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Heather Townsend

The Excedia Group


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Ten things firms need to consider before starting a mentoring scheme


Thinking of starting a mentoring scheme? Read this advice from Heather Townsend first.
In our research for 'How to make partner and still have a life', my co-author Jo and I discovered that one of the drivers of making partner successfully (or any level of seniority in a business) was having a formal or informal mentor helping your career along.
Many firms run mentoring schemes or initiatives to help with staff retention, development and engagement. Very often the learning and development team, get the pleasure of setting these schemes up. If you are in this position, thenn this article will help you with this task, as we consider the ten things that your firm needs to think about before embarking on your own firm's mentoring scheme.

The reason why

Before you start any kind of mentoring initiative you need to fully understand the purpose and intended impact of the initiative. For example, are you thinking about introducing a mentoring scheme in your firm to help with:
  • Retention of talent, or is it more specific than that?
  • Development of staff at key stages in their career?

Senior level sponsor

With the many calls on senior managers and executive's time, it can be difficult to convince them of the need to expend more of their non-chargeable time on mentoring more junior members of the firm. A senior level sponsor, from around the partnership table or board, who openly champions the scheme, can easily remove real and perceived barriers to the scheme's success.


Before you can roll out a mentoring scheme, you need to fully understand what is in it for both the mentors and the mentees, plus gain their buy-in to mentoring. For example:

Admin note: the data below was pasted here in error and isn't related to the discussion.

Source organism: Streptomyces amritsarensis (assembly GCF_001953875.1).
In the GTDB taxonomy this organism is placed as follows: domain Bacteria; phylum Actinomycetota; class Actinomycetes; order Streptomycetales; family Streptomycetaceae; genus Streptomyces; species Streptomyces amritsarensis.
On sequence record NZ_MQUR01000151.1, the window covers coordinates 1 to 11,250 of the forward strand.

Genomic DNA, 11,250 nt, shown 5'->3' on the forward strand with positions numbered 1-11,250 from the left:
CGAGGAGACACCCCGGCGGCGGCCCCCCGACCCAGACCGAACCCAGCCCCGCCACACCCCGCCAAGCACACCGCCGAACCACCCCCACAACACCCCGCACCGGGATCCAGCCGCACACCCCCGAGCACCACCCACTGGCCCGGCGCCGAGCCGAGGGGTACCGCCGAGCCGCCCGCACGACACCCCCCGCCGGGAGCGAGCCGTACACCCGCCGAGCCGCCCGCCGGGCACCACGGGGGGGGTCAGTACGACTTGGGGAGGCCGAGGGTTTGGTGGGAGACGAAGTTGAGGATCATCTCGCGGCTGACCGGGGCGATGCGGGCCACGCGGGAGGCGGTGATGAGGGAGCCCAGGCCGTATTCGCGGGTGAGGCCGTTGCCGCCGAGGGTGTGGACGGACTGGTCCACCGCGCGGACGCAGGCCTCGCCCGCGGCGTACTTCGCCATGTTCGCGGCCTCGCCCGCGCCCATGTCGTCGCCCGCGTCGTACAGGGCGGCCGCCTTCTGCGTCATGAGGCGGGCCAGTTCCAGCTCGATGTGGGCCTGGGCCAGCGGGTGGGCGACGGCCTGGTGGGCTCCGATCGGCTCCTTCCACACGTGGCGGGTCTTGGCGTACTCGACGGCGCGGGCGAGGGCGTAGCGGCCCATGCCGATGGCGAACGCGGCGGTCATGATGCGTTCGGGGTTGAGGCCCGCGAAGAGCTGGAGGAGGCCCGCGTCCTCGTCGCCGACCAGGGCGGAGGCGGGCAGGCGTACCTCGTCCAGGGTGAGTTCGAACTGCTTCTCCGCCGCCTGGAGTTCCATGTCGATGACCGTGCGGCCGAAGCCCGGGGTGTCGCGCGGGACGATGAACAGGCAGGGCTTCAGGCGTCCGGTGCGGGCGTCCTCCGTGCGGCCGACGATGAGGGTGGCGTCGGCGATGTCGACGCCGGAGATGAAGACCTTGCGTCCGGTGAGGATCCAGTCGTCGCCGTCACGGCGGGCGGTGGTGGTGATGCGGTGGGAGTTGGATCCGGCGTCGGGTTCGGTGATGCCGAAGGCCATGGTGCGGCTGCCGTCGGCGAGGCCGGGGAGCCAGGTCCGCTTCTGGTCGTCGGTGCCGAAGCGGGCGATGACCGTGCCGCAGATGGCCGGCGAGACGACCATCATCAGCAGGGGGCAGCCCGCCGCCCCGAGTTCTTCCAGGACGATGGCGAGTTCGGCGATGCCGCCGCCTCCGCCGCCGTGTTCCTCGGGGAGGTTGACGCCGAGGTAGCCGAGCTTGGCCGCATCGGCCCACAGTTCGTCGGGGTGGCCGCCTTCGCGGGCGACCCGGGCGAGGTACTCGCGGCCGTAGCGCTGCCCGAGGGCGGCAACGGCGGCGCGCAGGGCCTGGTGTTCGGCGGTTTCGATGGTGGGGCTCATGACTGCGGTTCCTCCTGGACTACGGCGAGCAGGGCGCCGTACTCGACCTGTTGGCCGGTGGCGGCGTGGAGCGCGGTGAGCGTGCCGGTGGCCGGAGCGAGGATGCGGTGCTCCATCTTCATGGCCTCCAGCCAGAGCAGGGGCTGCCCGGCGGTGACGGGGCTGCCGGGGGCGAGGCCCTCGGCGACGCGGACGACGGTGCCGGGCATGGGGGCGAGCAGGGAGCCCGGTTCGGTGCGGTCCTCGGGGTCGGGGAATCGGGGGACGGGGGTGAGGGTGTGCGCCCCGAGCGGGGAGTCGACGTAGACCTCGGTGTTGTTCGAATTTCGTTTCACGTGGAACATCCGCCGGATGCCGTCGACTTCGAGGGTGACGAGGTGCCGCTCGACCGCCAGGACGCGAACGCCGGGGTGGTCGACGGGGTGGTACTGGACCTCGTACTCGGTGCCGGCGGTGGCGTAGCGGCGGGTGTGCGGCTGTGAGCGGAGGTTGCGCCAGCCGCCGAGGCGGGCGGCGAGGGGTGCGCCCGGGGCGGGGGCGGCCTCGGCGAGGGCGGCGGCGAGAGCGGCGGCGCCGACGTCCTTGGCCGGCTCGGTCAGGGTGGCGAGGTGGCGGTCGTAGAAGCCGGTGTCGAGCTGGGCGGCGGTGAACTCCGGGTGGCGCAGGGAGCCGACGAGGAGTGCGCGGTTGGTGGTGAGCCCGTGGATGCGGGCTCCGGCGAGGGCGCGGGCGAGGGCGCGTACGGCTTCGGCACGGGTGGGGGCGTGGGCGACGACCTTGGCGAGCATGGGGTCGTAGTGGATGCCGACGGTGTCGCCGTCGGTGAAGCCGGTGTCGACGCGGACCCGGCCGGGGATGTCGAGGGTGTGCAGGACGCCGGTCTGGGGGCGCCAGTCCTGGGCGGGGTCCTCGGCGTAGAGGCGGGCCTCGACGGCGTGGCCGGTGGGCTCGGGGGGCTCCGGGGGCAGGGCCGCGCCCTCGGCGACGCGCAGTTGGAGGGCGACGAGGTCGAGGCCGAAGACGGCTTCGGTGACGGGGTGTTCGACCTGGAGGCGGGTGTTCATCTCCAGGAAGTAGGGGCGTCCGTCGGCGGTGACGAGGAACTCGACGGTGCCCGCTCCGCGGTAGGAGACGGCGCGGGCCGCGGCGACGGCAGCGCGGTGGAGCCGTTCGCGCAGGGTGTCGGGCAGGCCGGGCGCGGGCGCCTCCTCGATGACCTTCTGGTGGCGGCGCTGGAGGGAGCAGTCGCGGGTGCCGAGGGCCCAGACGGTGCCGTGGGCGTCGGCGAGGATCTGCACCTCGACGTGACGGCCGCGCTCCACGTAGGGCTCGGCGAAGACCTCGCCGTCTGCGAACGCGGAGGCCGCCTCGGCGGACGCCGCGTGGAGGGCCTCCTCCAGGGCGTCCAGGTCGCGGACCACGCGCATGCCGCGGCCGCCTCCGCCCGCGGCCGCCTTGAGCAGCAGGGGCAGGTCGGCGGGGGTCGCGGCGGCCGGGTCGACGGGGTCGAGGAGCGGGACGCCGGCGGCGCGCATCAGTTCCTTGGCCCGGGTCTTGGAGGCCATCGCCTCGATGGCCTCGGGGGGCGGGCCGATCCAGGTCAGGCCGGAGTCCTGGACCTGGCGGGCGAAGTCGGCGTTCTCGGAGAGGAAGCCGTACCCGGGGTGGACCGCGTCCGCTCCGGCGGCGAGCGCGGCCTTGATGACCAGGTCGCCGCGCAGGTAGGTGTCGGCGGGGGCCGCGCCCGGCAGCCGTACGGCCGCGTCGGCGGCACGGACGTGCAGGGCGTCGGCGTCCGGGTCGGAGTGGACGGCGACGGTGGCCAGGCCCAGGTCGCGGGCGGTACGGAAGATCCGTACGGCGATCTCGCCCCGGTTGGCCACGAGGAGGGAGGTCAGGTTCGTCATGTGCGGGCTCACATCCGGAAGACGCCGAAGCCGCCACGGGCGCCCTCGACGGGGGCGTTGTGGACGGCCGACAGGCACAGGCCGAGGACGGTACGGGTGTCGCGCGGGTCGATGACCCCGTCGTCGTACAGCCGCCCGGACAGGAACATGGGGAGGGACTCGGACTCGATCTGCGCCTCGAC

• What do your prospective mentees want from such a scheme?
  • How do they see it running?
  • Do they want to be allocated a mentor, or be able to choose their own one?
  • What sorts of help do they want from their mentor?
  • What barriers can both prospective mentors and mentees see or envisage, which may impede the success of a mentoring within the firm?What can you learn from successful mentoring initiatives in other firms?


Being a good mentor takes time – and time away from the day job. If your firm is serious about using mentoring to nurture and keep top talent, then you can't afford to let mentoring time be relegated to the 'when we are not so busy list'. It helps if senior managers have a personal objective to act as a mentor for someone in the firm more junior to them.

Write a business case

After you have done your research, ideally you should now be able to write a business case setting out:
  • The benefit to the firm – including KPIs which will be positively or negatively effected by the scheme
  • The benefit to staff of such a scheme
  • How you envisage the scheme operating
Whilst this may seem like unnecessary bureaucracy, a document such as this gives you the parameters of the project, and a useful framework for everyone involved to refer back to.

Have an 'owner' for the mentoring scheme

Inevitably someone in the firm needs to be responsible for mentoring. (Normally this pleasure tends to naturally fall to the learning and development team.) Mentees and mentors will have questions and need help from time to time. They will be a central point to direct their queries to. Plus, the owner for the scheme will need to: